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World Health Day 2016: Beat diabetes

We hope you’ll join us in support of World Health Day on April 7, an annual celebration of health awareness sponsored since 1950 by the World Health Organization (WHO).

This year, the focus of World Health Day is diabetes awareness, so let’s start with a few need-to-know facts:

  • Diabetes is an enormous and growing health challenge. About 1.5 million people died from diabetes complications in 2012, and the WHO estimates it will be the seventh leading cause of death globally by 2030. The Canadian Diabetes Association (CDA) predicts that about one in three Canadians will have diabetes by 2020.
  • There are two primary kinds of diabetes:
    • Type 1 diabetes is an autoimmune disease in which the pancreas stops producing insulin. Its onset is not related to weight, diet or exercise.
    • Type 2 diabetes occurs when the body becomes resistant to insulin—the pancreas makes insulin, but it stops working as well to balance blood glucose. While many risk factors for type 2 diabetes are not within our control, such as our genetic heritage, access to fresh fruit and vegetables and socio-economic status, a healthy diet and regular physical activity play an important part in prevention. Type 2 diabetes is far more common than type 1, representing about 90% of total cases.
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  • With all types of diabetes, the result is high blood glucose (often referred to as blood sugar). Over time, too much glucose in the blood may lead to devastating complications that include nerve damage, heart disease, kidney disease, blindness and infection that may result in lower limb amputation.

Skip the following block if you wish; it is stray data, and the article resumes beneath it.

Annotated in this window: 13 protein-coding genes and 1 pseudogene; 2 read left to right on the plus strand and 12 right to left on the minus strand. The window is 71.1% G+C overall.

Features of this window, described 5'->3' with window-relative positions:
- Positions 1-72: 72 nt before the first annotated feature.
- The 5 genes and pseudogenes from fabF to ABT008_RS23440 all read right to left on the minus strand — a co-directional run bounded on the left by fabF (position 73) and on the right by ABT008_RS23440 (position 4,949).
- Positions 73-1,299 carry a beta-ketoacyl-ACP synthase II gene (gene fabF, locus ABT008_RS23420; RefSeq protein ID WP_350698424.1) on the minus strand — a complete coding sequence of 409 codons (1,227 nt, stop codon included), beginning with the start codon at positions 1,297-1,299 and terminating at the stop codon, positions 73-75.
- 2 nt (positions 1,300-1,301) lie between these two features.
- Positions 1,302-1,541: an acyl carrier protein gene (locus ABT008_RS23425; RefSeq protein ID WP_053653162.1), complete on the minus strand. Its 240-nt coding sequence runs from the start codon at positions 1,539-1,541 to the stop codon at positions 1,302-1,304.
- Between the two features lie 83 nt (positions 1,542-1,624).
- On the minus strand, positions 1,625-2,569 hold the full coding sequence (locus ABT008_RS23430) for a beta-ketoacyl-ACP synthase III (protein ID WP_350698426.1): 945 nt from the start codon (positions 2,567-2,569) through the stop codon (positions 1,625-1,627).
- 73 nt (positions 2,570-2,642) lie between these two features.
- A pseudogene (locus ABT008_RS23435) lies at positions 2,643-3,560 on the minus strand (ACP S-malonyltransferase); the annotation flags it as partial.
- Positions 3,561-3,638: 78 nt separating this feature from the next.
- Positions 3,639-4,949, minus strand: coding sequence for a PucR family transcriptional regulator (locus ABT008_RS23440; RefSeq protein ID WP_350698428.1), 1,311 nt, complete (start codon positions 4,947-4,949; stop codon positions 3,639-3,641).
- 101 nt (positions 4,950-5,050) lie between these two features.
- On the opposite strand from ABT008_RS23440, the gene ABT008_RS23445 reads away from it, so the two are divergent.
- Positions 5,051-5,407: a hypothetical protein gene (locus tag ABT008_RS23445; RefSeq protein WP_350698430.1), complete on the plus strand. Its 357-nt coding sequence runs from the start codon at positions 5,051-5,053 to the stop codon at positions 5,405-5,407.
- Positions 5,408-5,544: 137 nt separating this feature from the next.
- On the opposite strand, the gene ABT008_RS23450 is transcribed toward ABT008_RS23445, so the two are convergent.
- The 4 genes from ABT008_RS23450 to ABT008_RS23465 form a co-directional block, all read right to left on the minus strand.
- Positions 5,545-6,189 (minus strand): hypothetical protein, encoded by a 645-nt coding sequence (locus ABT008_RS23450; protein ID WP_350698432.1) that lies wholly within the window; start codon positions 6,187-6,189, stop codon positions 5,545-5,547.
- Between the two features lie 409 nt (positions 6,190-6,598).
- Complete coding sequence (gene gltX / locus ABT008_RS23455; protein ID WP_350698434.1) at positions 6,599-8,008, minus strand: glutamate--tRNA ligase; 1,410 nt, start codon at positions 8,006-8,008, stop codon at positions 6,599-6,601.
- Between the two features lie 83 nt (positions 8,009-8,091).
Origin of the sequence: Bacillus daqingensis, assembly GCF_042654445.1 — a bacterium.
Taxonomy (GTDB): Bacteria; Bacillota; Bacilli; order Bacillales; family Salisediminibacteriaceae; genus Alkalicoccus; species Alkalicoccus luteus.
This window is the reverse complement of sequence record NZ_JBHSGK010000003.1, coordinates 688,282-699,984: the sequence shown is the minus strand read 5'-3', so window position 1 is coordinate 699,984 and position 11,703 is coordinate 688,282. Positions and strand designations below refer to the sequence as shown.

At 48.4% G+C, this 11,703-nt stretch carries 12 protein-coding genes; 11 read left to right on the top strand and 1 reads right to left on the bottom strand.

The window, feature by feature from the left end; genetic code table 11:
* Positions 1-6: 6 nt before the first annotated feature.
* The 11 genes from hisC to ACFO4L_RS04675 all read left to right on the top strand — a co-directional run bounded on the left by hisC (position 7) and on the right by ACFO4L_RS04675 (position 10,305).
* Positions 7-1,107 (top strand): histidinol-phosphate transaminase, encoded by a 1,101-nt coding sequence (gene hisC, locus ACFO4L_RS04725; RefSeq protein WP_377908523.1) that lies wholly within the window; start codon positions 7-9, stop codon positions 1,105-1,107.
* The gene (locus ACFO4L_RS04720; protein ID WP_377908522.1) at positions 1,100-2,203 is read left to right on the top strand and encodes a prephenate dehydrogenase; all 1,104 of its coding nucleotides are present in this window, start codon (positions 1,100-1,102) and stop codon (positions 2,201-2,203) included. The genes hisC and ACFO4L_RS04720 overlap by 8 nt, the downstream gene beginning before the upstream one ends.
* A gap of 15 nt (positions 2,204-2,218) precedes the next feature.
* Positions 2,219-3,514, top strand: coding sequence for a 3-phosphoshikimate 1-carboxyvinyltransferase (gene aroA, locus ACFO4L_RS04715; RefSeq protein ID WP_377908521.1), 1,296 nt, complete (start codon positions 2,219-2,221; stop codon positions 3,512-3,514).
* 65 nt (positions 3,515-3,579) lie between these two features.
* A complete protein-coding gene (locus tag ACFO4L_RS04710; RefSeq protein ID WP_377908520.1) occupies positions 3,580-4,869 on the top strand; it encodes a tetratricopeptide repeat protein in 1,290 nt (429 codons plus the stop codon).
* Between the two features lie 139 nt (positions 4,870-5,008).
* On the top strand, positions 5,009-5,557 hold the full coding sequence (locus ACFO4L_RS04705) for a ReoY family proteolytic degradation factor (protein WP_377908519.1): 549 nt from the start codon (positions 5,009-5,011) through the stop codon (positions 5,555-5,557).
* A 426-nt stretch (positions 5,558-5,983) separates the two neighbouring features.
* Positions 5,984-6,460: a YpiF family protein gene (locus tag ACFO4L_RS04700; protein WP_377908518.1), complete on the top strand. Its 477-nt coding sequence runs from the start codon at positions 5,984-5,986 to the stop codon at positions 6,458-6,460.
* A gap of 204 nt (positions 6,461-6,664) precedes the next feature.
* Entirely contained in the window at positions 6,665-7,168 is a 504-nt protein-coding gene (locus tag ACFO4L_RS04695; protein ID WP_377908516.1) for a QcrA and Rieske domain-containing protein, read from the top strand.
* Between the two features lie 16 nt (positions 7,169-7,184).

So what can you do to lower your risk of type 2 diabetes?

  1. Know the risk factors. If your genetic heritage or family history puts you at higher risk, it is still often possible to prevent or delay diabetes by many years.
  2. Take the CDA’s free two-minute online assessment. If you find you are at risk, see your doctor.
  3. Maintain a healthy body weight.
  4. Eat the recommended number of daily servings of fruit, vegetables, and healthy grains and proteins.
  5. Include the recommended amount of physical activity in your weekly routine.

 Need help assessing your risk?

 Talk to your pharmacist.

Pharmacists are widely known as the prescription drug experts, and they’re inarguably an invaluable resource when it comes to avoiding harmful drug interactions, minimizing and managing drug side effects, and optimizing the benefits of treatment by taking the right drug the right way.

But the role of the pharmacist has been expanding rapidly in Canada. Today, many pharmacists have received additional training and certification in diabetes management, and as the most accessible member of your health care team, are available to provide help when you need it.

If you have diabetes or pre-diabetes (high blood glucose not yet in the diabetes range), a diagnosis is crucial. Many people with pre-diabetes can avoid developing the disease through lifestyle changes, and diabetes is treatable, making it possible to prevent or delay complications.

Of course, managing your blood glucose and making healthy lifestyle changes can be a daunting challenge, but there is lots of support available. Your pharmacist can help you understand your options and refer you to a wide range of services in your community.

 

 

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